This brief philosophical introduction is proof that ethical matters have since long considered to be linked to processing and analyzing situations through logical means. It could be used to explain a number of actions taken by characters of Quentin Tarantino’s “Inglourious Basterds”, which, in a certain way, make an association with Kant’s metaphysics of morals.
The motion picture – which by now is already widely known – narrates the journey of a group of American soldiers who fight against Nazism. Their goal is to eliminate as many allies of the Hitler Dictatorship as they can, and the sequence presents scenes that seriously contradict the entire ethical philosophy built by Kant.
Homicide, driven by hatred, to those who hunt and kill Jews and communists turns out to be the outcome of an anguish motivated not by good sense or reason, but by anger, lack of control and lack of mercy – objects linked to emotions and without any relation with logic and the vision of “good will” described by Kant. What we see is series of actions motivated by a need of revenge, which is guided by a distorted vision of what could be considered to be “fair”.
Creating an organization with the finality of provoking in the group of oppressors (Nazis) the same effect suffered by its victims does not make Americans any better than Hitler followers – quite the other way around, actually: it puts them in the same level as their opponents. Still according to Kant’s philosophy, this line of thought could only lead to a massive regression of humanity in their evolutionary trajectory. All human actions would be delivered without any questioning, slowly climbing the road to chaos and immorality. It is essential that we think, ponder and reflect upon actions without any judgments before actually realizing them, and it is important to consider the consequences they might decode – that is the only way to land in an ethically and morally coherent decision.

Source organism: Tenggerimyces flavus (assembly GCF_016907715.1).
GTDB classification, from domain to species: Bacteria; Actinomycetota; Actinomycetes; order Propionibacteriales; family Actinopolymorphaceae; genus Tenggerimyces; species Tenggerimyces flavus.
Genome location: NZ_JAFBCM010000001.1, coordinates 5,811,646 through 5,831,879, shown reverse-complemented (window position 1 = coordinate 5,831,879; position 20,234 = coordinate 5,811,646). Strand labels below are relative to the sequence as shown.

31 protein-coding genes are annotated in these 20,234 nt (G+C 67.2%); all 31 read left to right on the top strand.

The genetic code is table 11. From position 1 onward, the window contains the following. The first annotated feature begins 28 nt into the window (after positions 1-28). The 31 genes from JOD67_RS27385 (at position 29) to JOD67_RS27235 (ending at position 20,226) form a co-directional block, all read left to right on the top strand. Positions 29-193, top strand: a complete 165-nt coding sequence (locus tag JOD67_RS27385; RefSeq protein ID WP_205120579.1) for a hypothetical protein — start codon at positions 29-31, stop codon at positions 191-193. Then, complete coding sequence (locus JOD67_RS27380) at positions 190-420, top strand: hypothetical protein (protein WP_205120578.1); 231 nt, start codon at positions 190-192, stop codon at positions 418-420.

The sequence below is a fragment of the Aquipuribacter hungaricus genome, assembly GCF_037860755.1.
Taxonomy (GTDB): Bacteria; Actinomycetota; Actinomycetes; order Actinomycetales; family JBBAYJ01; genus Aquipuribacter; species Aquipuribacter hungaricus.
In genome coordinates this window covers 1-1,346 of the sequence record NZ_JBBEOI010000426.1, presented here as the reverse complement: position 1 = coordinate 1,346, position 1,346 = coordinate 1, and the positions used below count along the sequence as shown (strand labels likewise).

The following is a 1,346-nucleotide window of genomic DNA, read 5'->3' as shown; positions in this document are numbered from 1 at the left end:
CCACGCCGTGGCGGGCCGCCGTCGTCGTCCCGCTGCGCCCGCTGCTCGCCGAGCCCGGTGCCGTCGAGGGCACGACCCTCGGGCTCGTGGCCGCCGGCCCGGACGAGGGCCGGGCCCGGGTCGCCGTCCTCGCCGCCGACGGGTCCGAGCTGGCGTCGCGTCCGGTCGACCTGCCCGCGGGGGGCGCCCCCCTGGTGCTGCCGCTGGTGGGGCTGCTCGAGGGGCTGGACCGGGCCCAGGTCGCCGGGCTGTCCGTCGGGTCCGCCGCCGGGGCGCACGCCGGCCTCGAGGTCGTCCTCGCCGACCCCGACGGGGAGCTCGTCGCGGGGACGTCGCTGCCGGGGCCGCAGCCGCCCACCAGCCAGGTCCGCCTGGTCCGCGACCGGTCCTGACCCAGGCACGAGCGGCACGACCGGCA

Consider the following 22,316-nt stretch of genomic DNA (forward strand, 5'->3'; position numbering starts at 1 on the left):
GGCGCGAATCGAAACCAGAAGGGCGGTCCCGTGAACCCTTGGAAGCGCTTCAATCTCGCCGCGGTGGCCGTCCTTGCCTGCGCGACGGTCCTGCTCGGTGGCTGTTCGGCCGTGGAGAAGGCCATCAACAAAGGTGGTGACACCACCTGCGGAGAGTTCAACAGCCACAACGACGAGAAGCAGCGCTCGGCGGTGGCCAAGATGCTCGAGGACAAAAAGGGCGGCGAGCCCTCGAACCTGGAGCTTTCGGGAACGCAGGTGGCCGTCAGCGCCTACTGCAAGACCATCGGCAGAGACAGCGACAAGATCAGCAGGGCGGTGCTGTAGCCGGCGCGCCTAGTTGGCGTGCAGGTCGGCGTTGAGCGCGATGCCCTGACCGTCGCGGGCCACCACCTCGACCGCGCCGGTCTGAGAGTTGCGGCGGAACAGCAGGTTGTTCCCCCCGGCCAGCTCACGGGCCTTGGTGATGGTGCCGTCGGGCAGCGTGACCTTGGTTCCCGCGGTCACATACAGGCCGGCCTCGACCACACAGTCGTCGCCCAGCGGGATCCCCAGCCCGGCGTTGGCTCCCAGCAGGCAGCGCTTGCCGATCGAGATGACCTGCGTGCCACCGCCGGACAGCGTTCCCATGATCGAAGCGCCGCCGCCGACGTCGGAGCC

In a way, the film illustrates the perils of emotionally-driven actions, as shown by the character of Shoshana, the Jewish woman who had her family murdered by Nazis and who sought revenge by planning the death of dozens of Nazi allies. Even though in some scenes the direction chosen by Tarantino seems historically inaccurate (as inevitably seen in Hitler’s murder), it brilliantly illustrates the importance of good sense, good will and rational and impartial thinking in the execution of human actions: emotion, hatred, and vengeance have only brought more negativity to the rebels of the story, inserting them in an enormous emotional abysm.
Though this way of thinking we get the lesson that, as explained by Kant, people must base their actions in a pure rationality, free of obstacles and historical, personal or psychological empiricisms. This can be applied to our own current reality, as many people seem to think mass assassination and destruction of minorities is the solution against terrorism and war. I invite these people to think of Kant and Tarantino. Only so the desired morality can be reached.